Classic Uzbekistan Trip Notes

Classic Uzbekistan

Last Modified: 01 Oct 2014
Classic Uzbekistan
Trip code: CPKU
Validity: 01 Jan 2014 to 31 Dec 2014
Strategically positioned along the Silk Route, the cities of Samarkand, Bukhara and Khiva were famed trading centres for the caravans that passed this way in ancient times. On this trip we follow in their footsteps, discovering magnificent architecture and bustling bazaars that have changed little since the rule of Tamerlane. This is a spectacular journey to the heart of Central Asia.
From 1st January 2015 this trip will start on Wednesdays (was Tue & Thu) in order for it to be able to connect better with other trips in Central Asia.
The trip is now also 1 day shorter (was 13 days) as we now take the express train from Samarkand to Tashkent instead of spending an additional day and travelling by road.
This trip is run by our experienced sister company Peregrine Adventures. Your group is therefore likely to be a mixture of Intrepid passengers and other like-minded international travellers.
Table of Contents
StyleDeparture taxEmergency contact
MapGroup sizeEmergency funds
ItineraryYour fellow travellersVisas
Also available to purchaseSingle travellersIssues on your trip
We also recommendAccommodationWhat to take
Itinerary disclaimerMeals introductionHealth
Culture shock rating MealsSafety
Physical ratingTransportTravel insurance
Included activitiesGroup leaderResponsible Travel
Optional activitiesJoining point A couple of rules
Money ExchangeArrival complicationsThe Intrepid Foundation
Spending moneyFinish point Carbon offset
TippingFinish point instructionsFeedback
  • Comfort is your style of travel if you want the whole grassroots experience with more inclusions, meals and creature comforts. While accommodation is predominantly tourist class (3-4 star), on some itineraries there is the opportunity to stay with a local family, spend the night on a train or camp out in exotic places (without putting up your own tent of course). Along the way, you'll really experience the destination up close. You'll mingle with locals, enjoy a taste of their way of life and gain special insights from your leader. This is not luxury travel, but real world experiences - just with a softer landing!

Days 1-2 Tashkent
Xush kelibsiz! Welcome to Uzbekistan.
Your adventure begins with a Welcome Meeting at 6pm on Day 1.
Please look for a note in the hotel lobby or ask the hotel reception where it will take place. If you can't arrange a flight that will arrive in time, you may wish to arrive a day early so you're able to attend. We'll be happy to book additional accommodation for you (subject to availability). If you're going to be late, please inform the hotel reception. We'll be collecting your insurance details and next of kin information at this meeting, so please ensure you have all these details to provide to your leader.
On arrival in Tashkent you will be met by one of our representatives once you’ve passed through immigration, and you will be transferred to your hotel.
Tashkent was once the fourth largest city in the Soviet Union. Whilst the historic cities of Samarkand, Bukhara and Khiva still retain much of the atmosphere of the ancient Khanates, Tashkent is very definitely a Soviet city, because old Tashkent was largely destroyed by a series of earthquakes and Soviet planners. Having said that, it is still a great place to visit. The city has a clean, modern feel and there is some unusual contemporary architecture here, which makes it an interesting contrast to many other places along the Silk Road. The city markets (especially the Chorsu Bazaar) are well worth strolling around, you can get some excellent souvenirs here as there is a huge amount of Soviet ephemera on sale, ranging from entire Soviet stamp collections, old paintings of Lenin, through to military uniforms. You should also try to plan a journey that involves a trip on the metro, so you can take in the impressive architecture and decoration of the Tashkent underground.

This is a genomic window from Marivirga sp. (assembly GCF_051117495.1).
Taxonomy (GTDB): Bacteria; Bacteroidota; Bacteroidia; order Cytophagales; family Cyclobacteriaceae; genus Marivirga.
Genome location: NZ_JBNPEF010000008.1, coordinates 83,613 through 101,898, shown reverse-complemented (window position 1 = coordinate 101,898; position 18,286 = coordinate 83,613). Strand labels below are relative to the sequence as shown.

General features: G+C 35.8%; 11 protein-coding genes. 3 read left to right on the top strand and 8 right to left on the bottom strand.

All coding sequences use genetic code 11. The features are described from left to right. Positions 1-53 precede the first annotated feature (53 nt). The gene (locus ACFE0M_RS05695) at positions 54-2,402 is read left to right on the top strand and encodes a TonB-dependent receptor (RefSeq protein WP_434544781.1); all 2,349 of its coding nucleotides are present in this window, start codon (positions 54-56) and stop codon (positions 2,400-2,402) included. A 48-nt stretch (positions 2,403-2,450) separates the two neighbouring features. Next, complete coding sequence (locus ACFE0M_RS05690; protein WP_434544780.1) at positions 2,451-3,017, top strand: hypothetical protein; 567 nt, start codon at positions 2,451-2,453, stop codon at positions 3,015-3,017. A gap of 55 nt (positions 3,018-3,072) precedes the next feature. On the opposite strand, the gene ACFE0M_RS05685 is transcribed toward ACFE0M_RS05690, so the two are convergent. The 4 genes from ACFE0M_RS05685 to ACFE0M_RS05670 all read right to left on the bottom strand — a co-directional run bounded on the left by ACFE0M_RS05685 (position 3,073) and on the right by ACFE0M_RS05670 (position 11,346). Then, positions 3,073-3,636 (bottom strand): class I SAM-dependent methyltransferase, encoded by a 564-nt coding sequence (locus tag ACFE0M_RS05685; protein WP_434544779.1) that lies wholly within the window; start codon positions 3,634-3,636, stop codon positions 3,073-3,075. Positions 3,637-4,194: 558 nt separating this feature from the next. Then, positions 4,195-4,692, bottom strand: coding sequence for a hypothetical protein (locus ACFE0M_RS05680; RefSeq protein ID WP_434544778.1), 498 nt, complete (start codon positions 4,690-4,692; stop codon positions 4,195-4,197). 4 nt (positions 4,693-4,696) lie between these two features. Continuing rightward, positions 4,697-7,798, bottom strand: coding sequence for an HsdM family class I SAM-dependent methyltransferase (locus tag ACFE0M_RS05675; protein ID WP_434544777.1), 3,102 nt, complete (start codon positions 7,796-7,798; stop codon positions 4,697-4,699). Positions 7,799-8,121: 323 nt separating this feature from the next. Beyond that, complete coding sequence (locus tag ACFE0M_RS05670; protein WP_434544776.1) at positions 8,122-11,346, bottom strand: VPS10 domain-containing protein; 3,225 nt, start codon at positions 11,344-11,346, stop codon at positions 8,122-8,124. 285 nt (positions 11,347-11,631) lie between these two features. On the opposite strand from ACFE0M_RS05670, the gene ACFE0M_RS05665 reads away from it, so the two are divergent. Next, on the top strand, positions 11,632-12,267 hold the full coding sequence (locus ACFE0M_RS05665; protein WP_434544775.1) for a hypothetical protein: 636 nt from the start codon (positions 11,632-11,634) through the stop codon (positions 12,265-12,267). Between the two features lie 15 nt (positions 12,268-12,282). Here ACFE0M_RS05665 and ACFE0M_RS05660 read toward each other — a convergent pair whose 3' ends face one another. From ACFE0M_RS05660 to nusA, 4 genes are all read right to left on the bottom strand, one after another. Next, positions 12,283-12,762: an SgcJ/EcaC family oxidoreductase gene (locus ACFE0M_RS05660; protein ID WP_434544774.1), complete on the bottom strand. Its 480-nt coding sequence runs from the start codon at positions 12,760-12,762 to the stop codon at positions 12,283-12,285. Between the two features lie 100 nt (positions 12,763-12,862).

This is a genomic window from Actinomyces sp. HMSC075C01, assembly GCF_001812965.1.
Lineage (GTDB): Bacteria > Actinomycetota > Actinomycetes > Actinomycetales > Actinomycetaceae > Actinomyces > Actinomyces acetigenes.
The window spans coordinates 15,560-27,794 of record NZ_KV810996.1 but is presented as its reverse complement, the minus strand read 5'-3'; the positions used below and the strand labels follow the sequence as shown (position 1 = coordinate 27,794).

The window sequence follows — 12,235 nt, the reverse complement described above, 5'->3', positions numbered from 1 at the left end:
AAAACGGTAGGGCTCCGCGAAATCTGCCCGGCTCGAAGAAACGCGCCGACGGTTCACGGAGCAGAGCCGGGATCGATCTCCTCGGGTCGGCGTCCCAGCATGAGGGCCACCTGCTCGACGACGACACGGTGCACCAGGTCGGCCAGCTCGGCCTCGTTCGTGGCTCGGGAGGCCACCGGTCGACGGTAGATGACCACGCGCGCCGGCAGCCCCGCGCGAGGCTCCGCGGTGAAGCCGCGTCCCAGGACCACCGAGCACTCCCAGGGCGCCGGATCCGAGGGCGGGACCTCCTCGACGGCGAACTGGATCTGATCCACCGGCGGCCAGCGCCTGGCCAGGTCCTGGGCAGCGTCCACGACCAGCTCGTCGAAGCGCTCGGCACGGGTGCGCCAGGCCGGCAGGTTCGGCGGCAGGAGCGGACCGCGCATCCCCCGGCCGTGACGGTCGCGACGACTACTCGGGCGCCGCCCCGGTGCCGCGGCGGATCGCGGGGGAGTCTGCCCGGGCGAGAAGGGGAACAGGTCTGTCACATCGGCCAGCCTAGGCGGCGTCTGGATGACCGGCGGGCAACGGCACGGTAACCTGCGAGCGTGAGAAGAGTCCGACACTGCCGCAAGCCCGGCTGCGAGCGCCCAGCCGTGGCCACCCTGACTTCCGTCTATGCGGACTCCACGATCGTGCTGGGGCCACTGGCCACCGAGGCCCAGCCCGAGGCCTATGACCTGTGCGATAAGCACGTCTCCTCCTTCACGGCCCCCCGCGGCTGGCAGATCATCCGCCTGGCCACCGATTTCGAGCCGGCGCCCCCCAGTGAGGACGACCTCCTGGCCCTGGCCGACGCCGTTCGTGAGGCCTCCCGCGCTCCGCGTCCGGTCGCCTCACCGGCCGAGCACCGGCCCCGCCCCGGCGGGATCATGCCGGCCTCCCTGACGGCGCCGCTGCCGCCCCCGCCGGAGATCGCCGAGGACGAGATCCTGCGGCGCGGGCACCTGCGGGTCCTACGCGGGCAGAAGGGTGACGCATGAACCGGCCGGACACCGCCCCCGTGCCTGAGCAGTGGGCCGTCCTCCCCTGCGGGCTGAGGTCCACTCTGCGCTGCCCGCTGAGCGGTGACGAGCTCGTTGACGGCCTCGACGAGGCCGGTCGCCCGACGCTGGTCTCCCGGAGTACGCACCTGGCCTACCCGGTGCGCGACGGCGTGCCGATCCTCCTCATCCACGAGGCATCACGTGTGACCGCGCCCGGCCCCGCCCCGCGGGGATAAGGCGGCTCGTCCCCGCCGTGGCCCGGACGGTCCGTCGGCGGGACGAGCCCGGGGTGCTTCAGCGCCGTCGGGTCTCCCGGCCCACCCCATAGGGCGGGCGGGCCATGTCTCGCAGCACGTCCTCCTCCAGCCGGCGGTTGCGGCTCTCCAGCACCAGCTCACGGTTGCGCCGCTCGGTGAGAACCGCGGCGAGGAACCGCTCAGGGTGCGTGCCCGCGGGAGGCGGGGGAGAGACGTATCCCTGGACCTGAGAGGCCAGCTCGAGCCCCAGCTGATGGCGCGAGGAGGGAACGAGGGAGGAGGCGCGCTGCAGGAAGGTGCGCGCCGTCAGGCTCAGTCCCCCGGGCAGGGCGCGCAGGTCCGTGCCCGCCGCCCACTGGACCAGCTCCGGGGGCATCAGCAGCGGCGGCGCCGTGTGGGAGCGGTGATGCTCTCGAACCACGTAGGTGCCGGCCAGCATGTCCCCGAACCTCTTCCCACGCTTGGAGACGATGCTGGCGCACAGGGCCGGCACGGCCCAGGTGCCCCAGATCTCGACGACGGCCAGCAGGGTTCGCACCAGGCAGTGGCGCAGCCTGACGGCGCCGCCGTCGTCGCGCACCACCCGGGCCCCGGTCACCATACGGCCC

On day 2 spend a full day exploring charming Tashkent on a city tour.
A highlight of a trip to Tashkent is exploring the Chorsu Bazaar, one of the largest and oldest markets in central Asia. Wandering through the giant market is a fantastic way to see locals going about their daily lives. Uzbeks are some of the friendliest people in the world and you will find yourself chatting to many locals who are keen to get to know you. Be sure to try some of the fresh produce on offer, it’s a great place to find some quirky Uzbek souvenirs.
After wandering through the bazaar, you will start to explore some of the rich cultural history of Uzbekistan, including the 16th century Kulkedash Medressa – an Islamic school that sits beside the 15th century Juma (Friday) Mosque. The History Museum of the People of Uzbekistan will offer you a great introduction to the country and the region in general, from the Silk Road era to Soviet times. Amir Timur Square is the main square in town and used to contain a statue of Karl Marx, but a statue of Uzbekistan’s 14th century national hero, Timur, on horseback, has replaced him. A tour of Tashkent’s metro system reveals to us some strikingly beautiful stations, but please note that you are not permitted to take photos in the subway. The Bara-Khon Medressa is the headquarters of the Sunni Muslim religion in the region and has interesting mosaics and Arabic calligraphy that dates back to the late 16th century.